8. Which statement about vitamins and supplements is true?
A. It is possible to take a harmful overdose of supplements.
B. All seniors can get the nutrients they need from food alone.
C. Supplements are regulated by the FDA.
D. The recommended daily amount of vitamins and minerals is the same for people of every age.
Answer: A. While eating well is the best path to good nutrition, vitamins and other supplements may be recommended for older adults. But be sure to follow the doctor’s advice on which and how much to take. The bodies of older adults process toxic substances less efficiently, and it is possible to take a harmful amount of substances such as vitamins A and D, calcium and iron.
9. Older adults are the age group most likely to…
A. Get all the nutrients they need from food sources alone.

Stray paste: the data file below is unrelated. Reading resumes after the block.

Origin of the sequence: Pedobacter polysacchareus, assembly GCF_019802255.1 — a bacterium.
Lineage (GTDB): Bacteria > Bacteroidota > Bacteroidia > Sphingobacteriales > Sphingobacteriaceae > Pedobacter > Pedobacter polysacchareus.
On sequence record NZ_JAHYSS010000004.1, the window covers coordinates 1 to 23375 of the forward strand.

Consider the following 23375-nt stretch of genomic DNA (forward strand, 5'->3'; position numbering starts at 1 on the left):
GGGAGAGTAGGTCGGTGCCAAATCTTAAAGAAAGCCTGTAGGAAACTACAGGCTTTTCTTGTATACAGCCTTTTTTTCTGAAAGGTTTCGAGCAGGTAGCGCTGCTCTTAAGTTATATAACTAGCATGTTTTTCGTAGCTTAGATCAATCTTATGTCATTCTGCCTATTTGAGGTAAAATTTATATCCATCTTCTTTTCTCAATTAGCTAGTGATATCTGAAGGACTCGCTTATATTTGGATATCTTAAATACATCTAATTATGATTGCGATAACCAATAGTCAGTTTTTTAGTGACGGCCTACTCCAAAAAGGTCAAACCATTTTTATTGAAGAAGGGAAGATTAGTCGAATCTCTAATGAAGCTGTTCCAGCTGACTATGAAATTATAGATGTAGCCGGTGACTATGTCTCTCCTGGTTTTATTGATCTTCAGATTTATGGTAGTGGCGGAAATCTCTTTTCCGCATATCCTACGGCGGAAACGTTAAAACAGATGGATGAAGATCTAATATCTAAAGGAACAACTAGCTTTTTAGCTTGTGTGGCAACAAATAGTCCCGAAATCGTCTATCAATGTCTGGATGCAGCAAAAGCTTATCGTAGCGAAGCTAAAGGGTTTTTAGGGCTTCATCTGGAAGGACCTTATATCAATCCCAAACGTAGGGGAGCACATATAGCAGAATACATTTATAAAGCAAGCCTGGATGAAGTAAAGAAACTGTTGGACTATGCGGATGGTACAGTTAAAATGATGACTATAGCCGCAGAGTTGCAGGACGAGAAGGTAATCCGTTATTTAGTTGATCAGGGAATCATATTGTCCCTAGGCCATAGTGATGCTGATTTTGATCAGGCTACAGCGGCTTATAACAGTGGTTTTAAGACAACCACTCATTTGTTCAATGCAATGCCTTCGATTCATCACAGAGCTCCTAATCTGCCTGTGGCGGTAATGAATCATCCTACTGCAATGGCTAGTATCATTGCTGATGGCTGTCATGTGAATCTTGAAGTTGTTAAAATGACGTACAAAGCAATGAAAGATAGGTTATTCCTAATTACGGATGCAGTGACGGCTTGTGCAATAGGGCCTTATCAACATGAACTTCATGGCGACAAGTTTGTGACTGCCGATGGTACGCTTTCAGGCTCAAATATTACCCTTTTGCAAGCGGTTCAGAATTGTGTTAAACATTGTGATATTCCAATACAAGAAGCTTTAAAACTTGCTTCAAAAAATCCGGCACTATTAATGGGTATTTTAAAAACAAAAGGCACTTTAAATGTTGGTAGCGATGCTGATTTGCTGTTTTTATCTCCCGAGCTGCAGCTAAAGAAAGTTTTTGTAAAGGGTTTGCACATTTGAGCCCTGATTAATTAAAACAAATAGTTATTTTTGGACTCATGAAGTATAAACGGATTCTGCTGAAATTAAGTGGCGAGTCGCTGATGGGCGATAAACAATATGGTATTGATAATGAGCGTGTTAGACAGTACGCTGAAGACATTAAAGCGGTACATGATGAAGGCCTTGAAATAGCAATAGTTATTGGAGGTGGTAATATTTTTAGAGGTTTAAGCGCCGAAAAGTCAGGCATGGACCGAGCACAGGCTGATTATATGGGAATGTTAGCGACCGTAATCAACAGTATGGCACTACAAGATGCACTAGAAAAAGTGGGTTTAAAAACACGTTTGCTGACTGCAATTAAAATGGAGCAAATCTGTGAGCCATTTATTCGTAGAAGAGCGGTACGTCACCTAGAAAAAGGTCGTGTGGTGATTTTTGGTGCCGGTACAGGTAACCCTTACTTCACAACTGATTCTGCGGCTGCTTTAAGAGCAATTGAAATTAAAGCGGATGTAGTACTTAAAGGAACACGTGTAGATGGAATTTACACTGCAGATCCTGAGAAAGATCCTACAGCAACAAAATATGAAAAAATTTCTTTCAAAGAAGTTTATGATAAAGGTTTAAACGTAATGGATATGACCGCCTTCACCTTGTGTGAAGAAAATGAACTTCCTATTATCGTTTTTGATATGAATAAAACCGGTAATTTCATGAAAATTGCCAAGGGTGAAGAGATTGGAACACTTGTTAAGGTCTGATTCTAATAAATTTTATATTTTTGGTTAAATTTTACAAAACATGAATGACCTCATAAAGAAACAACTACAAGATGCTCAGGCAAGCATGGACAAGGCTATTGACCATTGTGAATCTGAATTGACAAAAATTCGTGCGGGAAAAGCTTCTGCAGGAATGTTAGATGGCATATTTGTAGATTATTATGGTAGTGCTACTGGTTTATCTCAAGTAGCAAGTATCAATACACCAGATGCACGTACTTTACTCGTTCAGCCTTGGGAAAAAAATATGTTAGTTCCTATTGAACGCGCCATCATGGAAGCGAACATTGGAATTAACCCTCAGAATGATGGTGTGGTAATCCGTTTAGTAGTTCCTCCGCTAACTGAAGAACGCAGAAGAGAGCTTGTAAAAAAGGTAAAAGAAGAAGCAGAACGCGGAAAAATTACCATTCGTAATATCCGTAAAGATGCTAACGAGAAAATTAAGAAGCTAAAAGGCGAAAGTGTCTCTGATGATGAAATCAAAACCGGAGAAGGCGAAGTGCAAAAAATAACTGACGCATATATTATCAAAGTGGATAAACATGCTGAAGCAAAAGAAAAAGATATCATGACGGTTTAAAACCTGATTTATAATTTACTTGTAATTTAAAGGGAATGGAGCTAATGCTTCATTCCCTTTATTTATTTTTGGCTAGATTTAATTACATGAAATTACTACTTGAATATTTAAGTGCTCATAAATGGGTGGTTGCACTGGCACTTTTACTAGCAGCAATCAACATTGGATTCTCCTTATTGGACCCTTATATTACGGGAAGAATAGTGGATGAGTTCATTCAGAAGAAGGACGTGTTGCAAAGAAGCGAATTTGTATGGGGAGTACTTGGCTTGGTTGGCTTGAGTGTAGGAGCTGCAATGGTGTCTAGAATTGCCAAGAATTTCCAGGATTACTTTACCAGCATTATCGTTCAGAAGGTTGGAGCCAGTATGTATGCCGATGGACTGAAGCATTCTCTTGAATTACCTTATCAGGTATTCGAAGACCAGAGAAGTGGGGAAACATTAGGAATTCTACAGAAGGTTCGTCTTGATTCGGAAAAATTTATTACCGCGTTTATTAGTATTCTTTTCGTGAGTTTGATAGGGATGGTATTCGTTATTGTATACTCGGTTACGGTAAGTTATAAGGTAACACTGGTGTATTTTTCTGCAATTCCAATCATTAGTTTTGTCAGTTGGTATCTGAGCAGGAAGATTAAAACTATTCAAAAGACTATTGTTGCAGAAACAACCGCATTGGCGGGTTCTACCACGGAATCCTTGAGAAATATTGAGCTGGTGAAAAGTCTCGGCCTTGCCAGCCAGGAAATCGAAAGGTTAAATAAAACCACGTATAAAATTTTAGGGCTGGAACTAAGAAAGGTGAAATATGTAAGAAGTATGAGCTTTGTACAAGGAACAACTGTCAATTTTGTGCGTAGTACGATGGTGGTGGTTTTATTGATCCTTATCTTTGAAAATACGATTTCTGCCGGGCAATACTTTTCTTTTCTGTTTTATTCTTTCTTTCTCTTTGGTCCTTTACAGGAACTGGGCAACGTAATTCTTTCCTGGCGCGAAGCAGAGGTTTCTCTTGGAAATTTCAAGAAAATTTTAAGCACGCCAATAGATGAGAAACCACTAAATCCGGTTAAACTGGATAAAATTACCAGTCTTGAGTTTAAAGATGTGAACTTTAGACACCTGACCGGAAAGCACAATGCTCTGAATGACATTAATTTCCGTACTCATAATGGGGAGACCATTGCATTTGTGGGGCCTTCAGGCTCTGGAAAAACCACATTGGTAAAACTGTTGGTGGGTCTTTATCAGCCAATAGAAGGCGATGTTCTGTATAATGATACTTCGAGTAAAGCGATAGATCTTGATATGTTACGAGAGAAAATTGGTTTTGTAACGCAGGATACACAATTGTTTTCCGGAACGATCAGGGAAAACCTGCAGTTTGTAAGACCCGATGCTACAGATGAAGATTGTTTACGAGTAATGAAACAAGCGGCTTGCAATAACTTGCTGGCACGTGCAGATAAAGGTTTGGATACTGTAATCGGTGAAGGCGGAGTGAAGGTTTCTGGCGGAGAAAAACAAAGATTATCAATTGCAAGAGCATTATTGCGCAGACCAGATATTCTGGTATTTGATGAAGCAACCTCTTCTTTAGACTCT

B. Be targeted by sellers of fraudulent nutritional products and supplements.
C. Be skeptical about supplements sold as “anti-aging” products.
D. Research the value of supplements before purchasing them.
Answer: B. Seniors are often targeted by unscrupulous companies who sell useless and possibly dangerous vitamins or food supplements. These companies make attractive but impossible claims about “miracle anti-aging” products, and their numbers are growing every year. If your loved one is purchasing these products, encourage him or her to discuss this with the healthcare provider.
10. Seniors on a limited income may skimp on nutritious foods. Help may be available through…
A. Meals on Wheels
B. Congregate eating centers, like Senior Hot Lunch
C. Food stamps
D. All of the above
Answer: D. Senior nutrition programs are available in most communities. Hot meals or frozen meals can be delivered right to a senior’s home; others prefer to go to a dining center, where they can enjoy socialization along with their meal. Your local Senior Information agency will have more information about these programs.
For More Information
The USDA offers a wide variety of information and resources to help seniors meet the nutritional challenges of later life.
SOURCE: Assisting Hands Home Care in association with IlluminAge; © IlluminAge 2013